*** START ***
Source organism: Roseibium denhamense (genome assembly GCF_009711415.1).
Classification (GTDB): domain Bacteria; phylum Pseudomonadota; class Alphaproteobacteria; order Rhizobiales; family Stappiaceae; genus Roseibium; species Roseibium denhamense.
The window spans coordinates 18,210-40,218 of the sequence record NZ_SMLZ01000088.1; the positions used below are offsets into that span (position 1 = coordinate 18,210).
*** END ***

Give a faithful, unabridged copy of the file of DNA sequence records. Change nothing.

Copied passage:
Source organism: Roseibium denhamense (genome assembly GCF_009711415.1).
Classification (GTDB): domain Bacteria; phylum Pseudomonadota; class Alphaproteobacteria; order Rhizobiales; family Stappiaceae; genus Roseibium; species Roseibium denhamense.
The window spans coordinates 18,210-40,218 of the sequence record NZ_SMLZ01000088.1; the positions used below are offsets into that span (position 1 = coordinate 18,210).